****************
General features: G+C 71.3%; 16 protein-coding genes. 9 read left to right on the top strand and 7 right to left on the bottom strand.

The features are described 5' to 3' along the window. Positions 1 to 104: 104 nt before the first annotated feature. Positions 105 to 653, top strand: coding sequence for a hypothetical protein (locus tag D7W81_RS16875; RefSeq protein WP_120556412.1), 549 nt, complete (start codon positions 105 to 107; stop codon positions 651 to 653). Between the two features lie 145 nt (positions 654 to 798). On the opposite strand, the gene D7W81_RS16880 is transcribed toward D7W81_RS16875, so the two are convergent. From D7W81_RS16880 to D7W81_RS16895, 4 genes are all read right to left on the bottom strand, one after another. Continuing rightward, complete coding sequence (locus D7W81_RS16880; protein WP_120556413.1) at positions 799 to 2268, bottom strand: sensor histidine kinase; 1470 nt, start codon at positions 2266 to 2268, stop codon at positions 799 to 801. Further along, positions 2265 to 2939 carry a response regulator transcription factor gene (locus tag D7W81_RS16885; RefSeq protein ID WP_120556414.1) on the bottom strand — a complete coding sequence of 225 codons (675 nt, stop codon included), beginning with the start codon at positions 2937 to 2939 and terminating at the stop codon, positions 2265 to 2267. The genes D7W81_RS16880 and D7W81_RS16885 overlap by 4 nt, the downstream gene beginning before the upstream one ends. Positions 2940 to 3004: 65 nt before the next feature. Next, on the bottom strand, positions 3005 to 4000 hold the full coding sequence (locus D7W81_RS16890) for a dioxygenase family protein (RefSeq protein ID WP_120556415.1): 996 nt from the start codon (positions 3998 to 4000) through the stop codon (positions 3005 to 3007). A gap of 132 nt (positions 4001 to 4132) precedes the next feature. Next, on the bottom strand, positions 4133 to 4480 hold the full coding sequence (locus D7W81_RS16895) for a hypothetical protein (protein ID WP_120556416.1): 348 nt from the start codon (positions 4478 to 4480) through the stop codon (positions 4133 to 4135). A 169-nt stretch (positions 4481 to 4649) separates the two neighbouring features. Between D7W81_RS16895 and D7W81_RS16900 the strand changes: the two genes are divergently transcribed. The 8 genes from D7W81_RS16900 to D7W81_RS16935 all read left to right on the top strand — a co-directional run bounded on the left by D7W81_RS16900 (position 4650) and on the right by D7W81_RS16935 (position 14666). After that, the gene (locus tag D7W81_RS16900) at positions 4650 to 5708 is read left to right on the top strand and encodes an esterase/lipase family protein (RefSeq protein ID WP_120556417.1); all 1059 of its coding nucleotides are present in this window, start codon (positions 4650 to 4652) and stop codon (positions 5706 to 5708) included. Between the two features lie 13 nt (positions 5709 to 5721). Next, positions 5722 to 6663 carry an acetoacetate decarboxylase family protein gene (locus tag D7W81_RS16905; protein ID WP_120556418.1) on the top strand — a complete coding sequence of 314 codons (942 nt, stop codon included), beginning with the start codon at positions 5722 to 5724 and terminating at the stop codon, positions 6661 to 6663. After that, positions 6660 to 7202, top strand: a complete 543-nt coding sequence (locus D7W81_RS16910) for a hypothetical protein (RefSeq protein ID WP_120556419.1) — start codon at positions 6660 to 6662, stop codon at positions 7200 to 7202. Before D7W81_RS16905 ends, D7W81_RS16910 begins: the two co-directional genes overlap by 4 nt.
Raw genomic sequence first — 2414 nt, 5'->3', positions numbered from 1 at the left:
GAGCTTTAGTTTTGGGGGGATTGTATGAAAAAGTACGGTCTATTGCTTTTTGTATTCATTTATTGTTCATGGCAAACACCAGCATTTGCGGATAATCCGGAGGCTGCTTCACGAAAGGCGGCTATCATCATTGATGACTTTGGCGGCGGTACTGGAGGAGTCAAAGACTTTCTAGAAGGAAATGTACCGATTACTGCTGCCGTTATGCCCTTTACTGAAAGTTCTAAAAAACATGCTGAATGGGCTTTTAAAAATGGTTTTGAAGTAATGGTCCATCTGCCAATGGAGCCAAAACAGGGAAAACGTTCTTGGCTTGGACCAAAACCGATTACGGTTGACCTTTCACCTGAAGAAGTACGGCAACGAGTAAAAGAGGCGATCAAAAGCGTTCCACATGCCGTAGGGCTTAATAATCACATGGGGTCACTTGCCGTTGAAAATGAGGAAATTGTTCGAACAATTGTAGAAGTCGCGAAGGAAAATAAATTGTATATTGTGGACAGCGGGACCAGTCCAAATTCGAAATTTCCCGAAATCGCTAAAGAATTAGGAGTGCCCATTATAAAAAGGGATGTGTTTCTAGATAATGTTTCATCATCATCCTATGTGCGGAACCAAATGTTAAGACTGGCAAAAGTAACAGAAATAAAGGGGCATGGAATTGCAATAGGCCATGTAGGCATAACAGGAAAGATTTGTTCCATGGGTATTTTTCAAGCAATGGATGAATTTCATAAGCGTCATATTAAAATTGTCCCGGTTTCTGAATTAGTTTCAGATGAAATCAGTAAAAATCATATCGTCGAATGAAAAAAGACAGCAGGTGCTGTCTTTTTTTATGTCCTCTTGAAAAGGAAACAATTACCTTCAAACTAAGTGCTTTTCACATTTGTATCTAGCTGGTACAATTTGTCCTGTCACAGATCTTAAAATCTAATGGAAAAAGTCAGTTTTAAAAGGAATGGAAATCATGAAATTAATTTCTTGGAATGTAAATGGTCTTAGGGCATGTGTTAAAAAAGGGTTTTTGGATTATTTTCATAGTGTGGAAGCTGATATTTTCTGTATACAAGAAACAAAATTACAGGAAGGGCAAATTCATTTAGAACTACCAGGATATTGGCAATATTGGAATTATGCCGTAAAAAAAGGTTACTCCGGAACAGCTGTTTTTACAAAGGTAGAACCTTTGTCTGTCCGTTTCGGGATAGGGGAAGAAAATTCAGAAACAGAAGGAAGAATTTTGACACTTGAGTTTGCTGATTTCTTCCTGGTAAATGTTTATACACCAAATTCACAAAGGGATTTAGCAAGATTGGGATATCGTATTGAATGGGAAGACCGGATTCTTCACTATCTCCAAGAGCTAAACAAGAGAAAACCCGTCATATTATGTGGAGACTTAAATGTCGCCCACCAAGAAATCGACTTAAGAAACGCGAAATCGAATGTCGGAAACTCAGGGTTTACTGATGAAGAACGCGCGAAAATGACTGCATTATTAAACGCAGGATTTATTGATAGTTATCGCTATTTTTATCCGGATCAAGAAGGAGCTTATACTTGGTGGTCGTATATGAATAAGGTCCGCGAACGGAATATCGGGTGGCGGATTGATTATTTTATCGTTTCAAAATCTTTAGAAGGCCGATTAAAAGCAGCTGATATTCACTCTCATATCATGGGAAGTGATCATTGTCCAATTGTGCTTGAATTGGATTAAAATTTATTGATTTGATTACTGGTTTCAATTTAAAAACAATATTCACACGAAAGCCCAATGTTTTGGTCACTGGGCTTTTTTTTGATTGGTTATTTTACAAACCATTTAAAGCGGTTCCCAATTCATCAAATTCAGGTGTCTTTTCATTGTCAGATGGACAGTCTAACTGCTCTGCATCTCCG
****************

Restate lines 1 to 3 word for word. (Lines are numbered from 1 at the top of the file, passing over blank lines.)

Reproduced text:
General features: G+C 71.3%; 16 protein-coding genes. 9 read left to right on the top strand and 7 right to left on the bottom strand.

The features are described 5' to 3' along the window. Positions 1 to 104: 104 nt before the first annotated feature. Positions 105 to 653, top strand: coding sequence for a hypothetical protein (locus tag D7W81_RS16875; RefSeq protein WP_120556412.1), 549 nt, complete (start codon positions 105 to 107; stop codon positions 651 to 653). Between the two features lie 145 nt (positions 654 to 798). On the opposite strand, the gene D7W81_RS16880 is transcribed toward D7W81_RS16875, so the two are convergent. From D7W81_RS16880 to D7W81_RS16895, 4 genes are all read right to left on the bottom strand, one after another. Continuing rightward, complete coding sequence (locus D7W81_RS16880; protein WP_120556413.1) at positions 799 to 2268, bottom strand: sensor histidine kinase; 1470 nt, start codon at positions 2266 to 2268, stop codon at positions 799 to 801. Further along, positions 2265 to 2939 carry a response regulator transcription factor gene (locus tag D7W81_RS16885; RefSeq protein ID WP_120556414.1) on the bottom strand — a complete coding sequence of 225 codons (675 nt, stop codon included), beginning with the start codon at positions 2937 to 2939 and terminating at the stop codon, positions 2265 to 2267. The genes D7W81_RS16880 and D7W81_RS16885 overlap by 4 nt, the downstream gene beginning before the upstream one ends. Positions 2940 to 3004: 65 nt before the next feature. Next, on the bottom strand, positions 3005 to 4000 hold the full coding sequence (locus D7W81_RS16890) for a dioxygenase family protein (RefSeq protein ID WP_120556415.1): 996 nt from the start codon (positions 3998 to 4000) through the stop codon (positions 3005 to 3007). A gap of 132 nt (positions 4001 to 4132) precedes the next feature. Next, on the bottom strand, positions 4133 to 4480 hold the full coding sequence (locus D7W81_RS16895) for a hypothetical protein (protein ID WP_120556416.1): 348 nt from the start codon (positions 4478 to 4480) through the stop codon (positions 4133 to 4135). A 169-nt stretch (positions 4481 to 4649) separates the two neighbouring features. Between D7W81_RS16895 and D7W81_RS16900 the strand changes: the two genes are divergently transcribed. The 8 genes from D7W81_RS16900 to D7W81_RS16935 all read left to right on the top strand — a co-directional run bounded on the left by D7W81_RS16900 (position 4650) and on the right by D7W81_RS16935 (position 14666). After that, the gene (locus tag D7W81_RS16900) at positions 4650 to 5708 is read left to right on the top strand and encodes an esterase/lipase family protein (RefSeq protein ID WP_120556417.1); all 1059 of its coding nucleotides are present in this window, start codon (positions 4650 to 4652) and stop codon (positions 5706 to 5708) included. Between the two features lie 13 nt (positions 5709 to 5721). Next, positions 5722 to 6663 carry an acetoacetate decarboxylase family protein gene (locus tag D7W81_RS16905; protein ID WP_120556418.1) on the top strand — a complete coding sequence of 314 codons (942 nt, stop codon included), beginning with the start codon at positions 5722 to 5724 and terminating at the stop codon, positions 6661 to 6663. After that, positions 6660 to 7202, top strand: a complete 543-nt coding sequence (locus D7W81_RS16910) for a hypothetical protein (RefSeq protein ID WP_120556419.1) — start codon at positions 6660 to 6662, stop codon at positions 7200 to 7202. Before D7W81_RS16905 ends, D7W81_RS16910 begins: the two co-directional genes overlap by 4 nt.
Raw genomic sequence first — 2414 nt, 5'->3', positions numbered from 1 at the left: